DUBLIN, IRELAND. Endothelial dysfunction is an established precursor for atherosclerosis and has also been implicated in diabetes and abnormal cholesterol levels. Endothelial dysfunction, in turn, is a disorder of the lining of the blood vessels manifesting itself by reduced arterial blood flow and greater platelet activity. It is believed that impaired synthesis of nitrogen oxide (NO), which acts to relax blood vessel linings, is the major cause of endothelial dysfunction.
Endothelial dysfunction is particularly rampant among smokers and is no doubt an important cause of the cardiovascular disease accompanying smoking. Medical doctors at Dublin's Beaumont Hospital recently reported that supplementation with vitamin C and in particular, the amino acid, taurine markedly reduces endothelial dysfunction in young smokers.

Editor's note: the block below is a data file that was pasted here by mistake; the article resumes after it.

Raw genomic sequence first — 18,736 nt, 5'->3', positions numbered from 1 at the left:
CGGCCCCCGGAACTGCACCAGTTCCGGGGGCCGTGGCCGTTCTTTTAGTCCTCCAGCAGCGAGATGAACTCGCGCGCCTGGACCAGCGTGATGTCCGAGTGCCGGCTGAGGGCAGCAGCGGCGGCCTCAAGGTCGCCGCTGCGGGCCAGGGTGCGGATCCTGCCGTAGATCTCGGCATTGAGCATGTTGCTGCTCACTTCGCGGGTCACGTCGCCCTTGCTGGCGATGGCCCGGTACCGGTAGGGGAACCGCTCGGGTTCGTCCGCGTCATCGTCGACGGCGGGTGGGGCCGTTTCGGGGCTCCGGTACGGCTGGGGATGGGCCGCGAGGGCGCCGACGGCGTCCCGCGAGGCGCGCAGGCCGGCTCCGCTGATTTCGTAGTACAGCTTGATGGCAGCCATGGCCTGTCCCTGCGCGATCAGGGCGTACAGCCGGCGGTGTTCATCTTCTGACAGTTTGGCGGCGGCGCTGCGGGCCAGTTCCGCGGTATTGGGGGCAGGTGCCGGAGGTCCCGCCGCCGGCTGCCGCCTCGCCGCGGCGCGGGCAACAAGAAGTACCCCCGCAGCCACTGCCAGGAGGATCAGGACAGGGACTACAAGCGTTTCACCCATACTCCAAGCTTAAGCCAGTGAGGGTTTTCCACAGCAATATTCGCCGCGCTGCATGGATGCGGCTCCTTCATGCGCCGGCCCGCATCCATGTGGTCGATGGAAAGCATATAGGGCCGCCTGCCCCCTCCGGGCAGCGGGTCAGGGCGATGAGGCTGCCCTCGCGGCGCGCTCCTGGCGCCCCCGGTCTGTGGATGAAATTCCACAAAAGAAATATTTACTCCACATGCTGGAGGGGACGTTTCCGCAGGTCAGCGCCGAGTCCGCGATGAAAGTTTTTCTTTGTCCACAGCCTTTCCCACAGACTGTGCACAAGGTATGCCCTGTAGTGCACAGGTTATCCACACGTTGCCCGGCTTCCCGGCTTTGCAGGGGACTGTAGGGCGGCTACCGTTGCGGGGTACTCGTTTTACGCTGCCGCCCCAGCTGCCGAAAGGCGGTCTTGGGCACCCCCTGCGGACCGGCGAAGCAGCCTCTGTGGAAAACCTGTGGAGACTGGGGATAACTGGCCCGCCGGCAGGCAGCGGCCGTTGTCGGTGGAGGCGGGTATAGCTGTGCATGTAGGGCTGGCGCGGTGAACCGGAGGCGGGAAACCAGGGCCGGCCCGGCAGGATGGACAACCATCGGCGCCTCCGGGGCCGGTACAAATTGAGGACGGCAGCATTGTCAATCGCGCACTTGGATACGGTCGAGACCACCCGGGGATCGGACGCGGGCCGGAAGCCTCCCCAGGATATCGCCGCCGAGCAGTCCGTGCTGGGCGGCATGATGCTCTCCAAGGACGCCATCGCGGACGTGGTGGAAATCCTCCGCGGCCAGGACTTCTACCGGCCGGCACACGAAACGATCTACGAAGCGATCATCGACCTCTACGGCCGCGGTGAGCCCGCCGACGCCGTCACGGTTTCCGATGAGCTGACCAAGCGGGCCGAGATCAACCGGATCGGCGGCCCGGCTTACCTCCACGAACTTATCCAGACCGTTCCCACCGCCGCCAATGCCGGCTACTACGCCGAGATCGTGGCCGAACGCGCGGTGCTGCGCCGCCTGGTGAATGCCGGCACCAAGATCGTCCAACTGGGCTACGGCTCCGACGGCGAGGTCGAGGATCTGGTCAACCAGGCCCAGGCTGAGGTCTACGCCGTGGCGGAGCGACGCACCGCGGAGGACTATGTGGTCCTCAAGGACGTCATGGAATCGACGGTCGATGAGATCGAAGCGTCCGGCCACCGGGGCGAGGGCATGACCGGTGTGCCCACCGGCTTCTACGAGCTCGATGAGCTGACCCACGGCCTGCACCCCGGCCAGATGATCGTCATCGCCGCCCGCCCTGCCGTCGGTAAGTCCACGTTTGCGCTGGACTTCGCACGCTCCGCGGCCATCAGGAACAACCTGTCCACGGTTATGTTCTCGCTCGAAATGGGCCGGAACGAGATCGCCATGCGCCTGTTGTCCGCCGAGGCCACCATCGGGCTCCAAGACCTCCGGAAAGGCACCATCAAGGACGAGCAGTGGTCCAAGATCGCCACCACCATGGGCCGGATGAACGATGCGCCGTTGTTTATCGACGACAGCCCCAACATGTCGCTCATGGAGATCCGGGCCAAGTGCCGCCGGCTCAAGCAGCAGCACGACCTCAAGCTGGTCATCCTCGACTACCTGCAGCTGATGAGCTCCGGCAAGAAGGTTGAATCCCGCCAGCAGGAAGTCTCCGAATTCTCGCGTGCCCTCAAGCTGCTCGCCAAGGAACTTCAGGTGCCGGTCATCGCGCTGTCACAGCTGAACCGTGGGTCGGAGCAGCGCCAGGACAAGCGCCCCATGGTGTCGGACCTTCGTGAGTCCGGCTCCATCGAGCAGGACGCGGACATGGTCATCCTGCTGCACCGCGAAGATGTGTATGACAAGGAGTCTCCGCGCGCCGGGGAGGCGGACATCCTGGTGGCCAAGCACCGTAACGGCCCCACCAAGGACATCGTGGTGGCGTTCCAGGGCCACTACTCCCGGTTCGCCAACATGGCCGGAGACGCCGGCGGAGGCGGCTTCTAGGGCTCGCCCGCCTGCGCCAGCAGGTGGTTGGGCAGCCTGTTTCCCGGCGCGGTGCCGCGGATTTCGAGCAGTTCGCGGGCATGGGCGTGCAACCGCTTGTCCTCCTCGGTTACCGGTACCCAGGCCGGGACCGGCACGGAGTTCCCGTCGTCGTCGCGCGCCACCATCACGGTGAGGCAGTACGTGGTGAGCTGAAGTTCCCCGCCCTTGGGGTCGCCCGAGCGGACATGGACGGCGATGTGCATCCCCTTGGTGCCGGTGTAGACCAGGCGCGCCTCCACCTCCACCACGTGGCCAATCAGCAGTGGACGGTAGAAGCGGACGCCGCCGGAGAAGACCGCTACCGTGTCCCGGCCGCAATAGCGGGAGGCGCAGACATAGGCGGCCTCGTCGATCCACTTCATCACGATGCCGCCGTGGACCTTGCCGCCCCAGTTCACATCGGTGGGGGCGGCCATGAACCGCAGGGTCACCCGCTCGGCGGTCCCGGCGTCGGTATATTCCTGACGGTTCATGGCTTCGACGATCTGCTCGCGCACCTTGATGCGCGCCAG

Their clinical trial involved 15 healthy smokers (aged 20 to 37 years) and 15 healthy controls. The extent of
endothelial dysfunction was measured in all participants at the start of the trial and after 5 days of
supplementation. Flow-mediated dilation (FMD) of the brachial artery was determined through ultrasound
images. FMD is a direct indication of endothelial dysfunction. Vitamin-C supplementation (2000 mg/day)
significantly increased FMD in smokers, but did not bring it to the level of the controls. Supplementation with
taurine (1.5 grams/day), on the other hand, brought FMD levels in smokers back to the level of the controls,
thus essentially eliminating the endothelial dysfunction. The researchers also performed test tube (in vitro)
experiments that clearly showed that taurine supplementation restores normal NO production. They
conclude that taurine has a beneficial effect on macrovascular endothelial function and may be useful in
dealing with problems caused by high cholesterol and triglyceride levels.